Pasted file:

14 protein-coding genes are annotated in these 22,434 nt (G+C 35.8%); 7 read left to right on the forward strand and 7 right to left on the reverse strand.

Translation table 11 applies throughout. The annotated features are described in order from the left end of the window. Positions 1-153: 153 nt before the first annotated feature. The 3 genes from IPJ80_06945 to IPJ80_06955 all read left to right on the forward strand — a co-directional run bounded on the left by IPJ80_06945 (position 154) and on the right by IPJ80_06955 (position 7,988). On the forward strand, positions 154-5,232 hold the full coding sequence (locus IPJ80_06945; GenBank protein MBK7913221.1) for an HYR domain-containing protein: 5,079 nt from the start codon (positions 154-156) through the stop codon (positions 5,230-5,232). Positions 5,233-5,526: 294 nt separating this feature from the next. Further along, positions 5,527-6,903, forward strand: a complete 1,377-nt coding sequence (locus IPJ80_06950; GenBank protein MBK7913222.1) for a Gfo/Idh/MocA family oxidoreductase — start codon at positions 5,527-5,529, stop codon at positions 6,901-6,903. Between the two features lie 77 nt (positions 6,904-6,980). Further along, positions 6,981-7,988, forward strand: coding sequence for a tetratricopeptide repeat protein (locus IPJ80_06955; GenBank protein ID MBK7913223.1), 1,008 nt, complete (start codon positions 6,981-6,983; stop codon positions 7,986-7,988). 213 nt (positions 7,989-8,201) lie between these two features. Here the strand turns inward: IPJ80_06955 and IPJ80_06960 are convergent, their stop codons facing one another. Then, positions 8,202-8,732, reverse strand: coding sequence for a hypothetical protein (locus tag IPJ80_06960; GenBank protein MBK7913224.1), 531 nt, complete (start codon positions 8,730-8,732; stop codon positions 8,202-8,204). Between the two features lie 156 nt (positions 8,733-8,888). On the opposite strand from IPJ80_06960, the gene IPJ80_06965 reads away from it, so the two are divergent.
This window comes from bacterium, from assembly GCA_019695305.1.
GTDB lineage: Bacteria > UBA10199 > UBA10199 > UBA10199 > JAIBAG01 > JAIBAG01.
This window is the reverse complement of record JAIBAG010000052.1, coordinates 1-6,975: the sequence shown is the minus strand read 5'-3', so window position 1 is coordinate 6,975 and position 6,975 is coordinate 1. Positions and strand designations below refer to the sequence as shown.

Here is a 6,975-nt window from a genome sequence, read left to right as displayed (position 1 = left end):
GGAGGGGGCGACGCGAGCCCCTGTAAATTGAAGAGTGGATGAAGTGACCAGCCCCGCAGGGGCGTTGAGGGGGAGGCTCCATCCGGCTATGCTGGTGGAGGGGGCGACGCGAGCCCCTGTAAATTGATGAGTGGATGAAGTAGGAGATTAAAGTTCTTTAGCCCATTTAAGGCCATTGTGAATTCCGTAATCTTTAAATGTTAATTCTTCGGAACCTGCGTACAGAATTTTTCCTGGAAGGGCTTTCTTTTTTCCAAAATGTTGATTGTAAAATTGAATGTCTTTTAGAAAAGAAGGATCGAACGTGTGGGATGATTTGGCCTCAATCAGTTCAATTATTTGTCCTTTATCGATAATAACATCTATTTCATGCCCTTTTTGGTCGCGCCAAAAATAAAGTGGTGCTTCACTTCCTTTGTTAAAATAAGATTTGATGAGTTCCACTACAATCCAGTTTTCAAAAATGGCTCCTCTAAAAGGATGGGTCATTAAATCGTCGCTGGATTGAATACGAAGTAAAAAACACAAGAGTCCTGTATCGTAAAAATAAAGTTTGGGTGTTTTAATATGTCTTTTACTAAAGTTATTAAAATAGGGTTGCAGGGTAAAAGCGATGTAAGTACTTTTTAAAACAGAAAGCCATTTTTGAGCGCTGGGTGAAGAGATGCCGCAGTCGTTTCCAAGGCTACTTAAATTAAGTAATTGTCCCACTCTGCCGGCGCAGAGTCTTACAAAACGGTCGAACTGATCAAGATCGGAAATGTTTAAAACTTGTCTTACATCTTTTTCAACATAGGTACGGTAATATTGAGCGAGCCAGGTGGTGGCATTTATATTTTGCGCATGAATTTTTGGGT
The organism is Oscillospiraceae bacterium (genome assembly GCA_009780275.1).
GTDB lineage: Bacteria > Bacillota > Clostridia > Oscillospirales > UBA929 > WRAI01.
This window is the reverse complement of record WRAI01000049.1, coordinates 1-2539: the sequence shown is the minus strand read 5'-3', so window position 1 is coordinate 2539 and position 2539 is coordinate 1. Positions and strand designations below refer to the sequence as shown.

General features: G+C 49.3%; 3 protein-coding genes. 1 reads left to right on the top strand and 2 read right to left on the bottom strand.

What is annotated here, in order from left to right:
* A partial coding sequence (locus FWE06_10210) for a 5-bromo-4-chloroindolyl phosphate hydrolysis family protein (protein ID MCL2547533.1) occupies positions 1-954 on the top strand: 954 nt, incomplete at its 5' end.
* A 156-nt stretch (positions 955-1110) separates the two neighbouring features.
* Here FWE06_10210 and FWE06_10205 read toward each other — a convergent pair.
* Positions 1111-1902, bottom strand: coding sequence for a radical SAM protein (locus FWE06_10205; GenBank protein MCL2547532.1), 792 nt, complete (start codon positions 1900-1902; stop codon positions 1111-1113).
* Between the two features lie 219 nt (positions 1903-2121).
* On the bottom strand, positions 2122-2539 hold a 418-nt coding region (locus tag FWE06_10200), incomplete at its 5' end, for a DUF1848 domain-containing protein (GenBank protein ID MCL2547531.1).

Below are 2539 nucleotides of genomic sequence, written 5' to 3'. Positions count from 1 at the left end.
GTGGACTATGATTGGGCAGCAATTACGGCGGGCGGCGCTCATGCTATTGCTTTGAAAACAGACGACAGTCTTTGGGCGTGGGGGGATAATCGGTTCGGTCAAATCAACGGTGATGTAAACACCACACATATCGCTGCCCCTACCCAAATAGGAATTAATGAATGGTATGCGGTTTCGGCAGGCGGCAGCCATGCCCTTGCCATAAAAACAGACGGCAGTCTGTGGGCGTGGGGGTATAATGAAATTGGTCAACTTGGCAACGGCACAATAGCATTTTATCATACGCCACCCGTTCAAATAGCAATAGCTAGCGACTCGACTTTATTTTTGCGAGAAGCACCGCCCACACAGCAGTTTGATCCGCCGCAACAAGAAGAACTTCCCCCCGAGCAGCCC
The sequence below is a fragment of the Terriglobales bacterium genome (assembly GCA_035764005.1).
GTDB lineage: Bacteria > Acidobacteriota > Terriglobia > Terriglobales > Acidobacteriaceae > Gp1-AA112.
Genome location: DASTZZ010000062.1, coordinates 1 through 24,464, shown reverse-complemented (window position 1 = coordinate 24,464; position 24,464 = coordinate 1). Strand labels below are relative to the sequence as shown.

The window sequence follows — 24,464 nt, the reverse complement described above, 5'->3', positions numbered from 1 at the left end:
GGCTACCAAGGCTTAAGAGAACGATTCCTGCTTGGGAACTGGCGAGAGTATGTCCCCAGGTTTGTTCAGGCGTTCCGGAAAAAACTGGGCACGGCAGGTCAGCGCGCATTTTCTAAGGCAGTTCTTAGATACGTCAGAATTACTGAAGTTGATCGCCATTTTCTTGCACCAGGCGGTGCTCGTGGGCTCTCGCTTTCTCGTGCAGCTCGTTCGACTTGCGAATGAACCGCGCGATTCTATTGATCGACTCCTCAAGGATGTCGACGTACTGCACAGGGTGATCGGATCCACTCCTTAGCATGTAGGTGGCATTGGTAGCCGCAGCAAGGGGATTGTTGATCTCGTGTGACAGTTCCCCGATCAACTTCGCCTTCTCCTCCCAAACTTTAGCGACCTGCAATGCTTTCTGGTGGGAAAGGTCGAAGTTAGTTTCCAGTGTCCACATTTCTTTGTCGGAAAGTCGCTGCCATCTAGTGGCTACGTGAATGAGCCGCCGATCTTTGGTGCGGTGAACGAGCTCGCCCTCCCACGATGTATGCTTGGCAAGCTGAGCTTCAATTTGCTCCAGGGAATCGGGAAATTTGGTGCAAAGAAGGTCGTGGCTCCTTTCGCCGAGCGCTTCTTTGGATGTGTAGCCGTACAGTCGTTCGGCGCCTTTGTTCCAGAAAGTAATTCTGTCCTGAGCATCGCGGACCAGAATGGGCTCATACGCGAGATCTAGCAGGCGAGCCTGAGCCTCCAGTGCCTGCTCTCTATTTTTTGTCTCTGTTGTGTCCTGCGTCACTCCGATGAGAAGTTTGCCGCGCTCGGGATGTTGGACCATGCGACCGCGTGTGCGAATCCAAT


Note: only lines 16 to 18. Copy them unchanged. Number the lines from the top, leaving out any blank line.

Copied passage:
* Positions 1111-1902, bottom strand: coding sequence for a radical SAM protein (locus FWE06_10205; GenBank protein MCL2547532.1), 792 nt, complete (start codon positions 1900-1902; stop codon positions 1111-1113).
* Between the two features lie 219 nt (positions 1903-2121).
* On the bottom strand, positions 2122-2539 hold a 418-nt coding region (locus tag FWE06_10200), incomplete at its 5' end, for a DUF1848 domain-containing protein (GenBank protein ID MCL2547531.1).